Roger Berkowitz: Misreading ‘Eichmann in Jerusalem’

tags: Holocaust, New York Times, Hannah Arendt, Roger Berkowitz, Eichmann in Jerusalem




Roger Berkowitz is associate professor of political studies and human rights, and academic director of the Hannah Arendt Center for Politics and the Humanities, at Bard College.

The movie “Hannah Arendt,” which opened in New York in May, has unleashed emotional commentary that mirrors the fierce debate Arendt herself ignited over half a century ago, when she covered the trial of the notorious war criminal Adolf Eichmann. One of the pre-eminent political thinkers of the 20th century, Arendt, who died in 1975 at the age of 69, was a Jew arrested by the German police in 1933, forced into exile and later imprisoned in an internment camp. She escaped and fled to the United States in 1941, where she wrote the seminal books “The Origins of Totalitarianism” and “The Human Condition.”

When Arendt heard that Eichmann was to be put on trial, she knew she had to attend. It would be, she wrote, her last opportunity to see a major Nazi “in the flesh.” Writing in The New Yorker, she expressed shock that Eichmann was not a monster, but “terribly and terrifyingly normal.” Her reports for the magazine were compiled into a book, “Eichmann in Jerusalem: A Report on the Banality of Evil,” published in 1963.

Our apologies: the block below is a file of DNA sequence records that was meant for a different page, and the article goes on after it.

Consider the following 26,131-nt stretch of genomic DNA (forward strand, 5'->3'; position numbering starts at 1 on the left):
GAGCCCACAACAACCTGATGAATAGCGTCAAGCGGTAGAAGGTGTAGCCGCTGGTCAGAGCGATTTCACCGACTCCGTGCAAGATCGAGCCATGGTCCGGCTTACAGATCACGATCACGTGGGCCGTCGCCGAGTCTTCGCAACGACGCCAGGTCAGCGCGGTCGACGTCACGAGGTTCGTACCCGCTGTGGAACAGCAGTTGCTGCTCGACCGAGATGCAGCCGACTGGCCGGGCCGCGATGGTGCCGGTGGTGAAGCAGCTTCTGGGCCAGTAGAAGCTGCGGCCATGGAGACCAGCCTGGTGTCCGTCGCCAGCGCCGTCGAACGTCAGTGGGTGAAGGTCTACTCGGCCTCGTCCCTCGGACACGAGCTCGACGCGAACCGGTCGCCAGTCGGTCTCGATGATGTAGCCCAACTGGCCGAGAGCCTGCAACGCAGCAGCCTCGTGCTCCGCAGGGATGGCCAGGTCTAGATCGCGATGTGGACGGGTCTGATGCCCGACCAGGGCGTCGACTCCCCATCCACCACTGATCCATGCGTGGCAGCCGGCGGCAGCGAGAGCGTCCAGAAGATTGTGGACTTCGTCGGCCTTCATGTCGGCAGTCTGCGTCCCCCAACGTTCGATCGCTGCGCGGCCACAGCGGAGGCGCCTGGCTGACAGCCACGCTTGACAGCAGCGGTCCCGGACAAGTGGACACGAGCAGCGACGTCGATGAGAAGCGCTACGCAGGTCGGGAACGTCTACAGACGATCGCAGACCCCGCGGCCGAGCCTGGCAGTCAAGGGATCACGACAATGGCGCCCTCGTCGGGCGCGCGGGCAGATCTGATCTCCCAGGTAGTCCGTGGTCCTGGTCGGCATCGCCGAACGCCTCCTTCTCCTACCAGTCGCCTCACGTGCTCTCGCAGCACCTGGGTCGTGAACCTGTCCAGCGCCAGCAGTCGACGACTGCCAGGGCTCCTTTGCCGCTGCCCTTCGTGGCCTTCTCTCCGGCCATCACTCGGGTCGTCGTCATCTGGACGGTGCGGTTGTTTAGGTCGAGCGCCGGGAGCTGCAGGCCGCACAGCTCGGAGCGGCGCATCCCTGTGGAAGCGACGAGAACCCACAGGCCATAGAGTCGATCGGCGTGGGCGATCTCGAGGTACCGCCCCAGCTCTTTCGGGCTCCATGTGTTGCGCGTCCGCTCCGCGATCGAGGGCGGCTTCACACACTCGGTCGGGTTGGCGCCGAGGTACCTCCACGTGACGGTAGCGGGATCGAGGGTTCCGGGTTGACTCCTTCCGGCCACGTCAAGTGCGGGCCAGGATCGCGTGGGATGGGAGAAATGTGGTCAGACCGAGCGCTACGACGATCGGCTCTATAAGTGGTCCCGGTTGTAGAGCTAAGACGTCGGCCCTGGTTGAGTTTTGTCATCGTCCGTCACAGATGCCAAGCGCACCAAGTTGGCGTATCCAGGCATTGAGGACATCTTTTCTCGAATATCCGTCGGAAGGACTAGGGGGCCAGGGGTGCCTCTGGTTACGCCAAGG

The poet Robert Lowell proclaimed Arendt’s portrayal of Eichmann a “masterpiece,” a “terrifying expressionist invention applied with a force no imitator could rival.” Others excoriated Arendt as a self-hating Jew. Lionel Abel charged that Eichmann “comes off so much better in her book than do his victims.” Nearly every major literary and philosophical figure in New York chose sides in what the writer Irving Howe called a “civil war” among New York intellectuals — a war, he later predicted, that might “die down, simmer,” but will perennially “erupt again.” So it has.

This time, a new critical consensus is emerging, one that at first glimpse might seem to resolve the debates of a half century ago. This new consensus holds that Arendt was right in her general claim that many evildoers are normal people but was wrong about Eichmann in particular. As Christopher R. Browning summed it up recently in The New York Review of Books, “Arendt grasped an important concept but not the right example.”...



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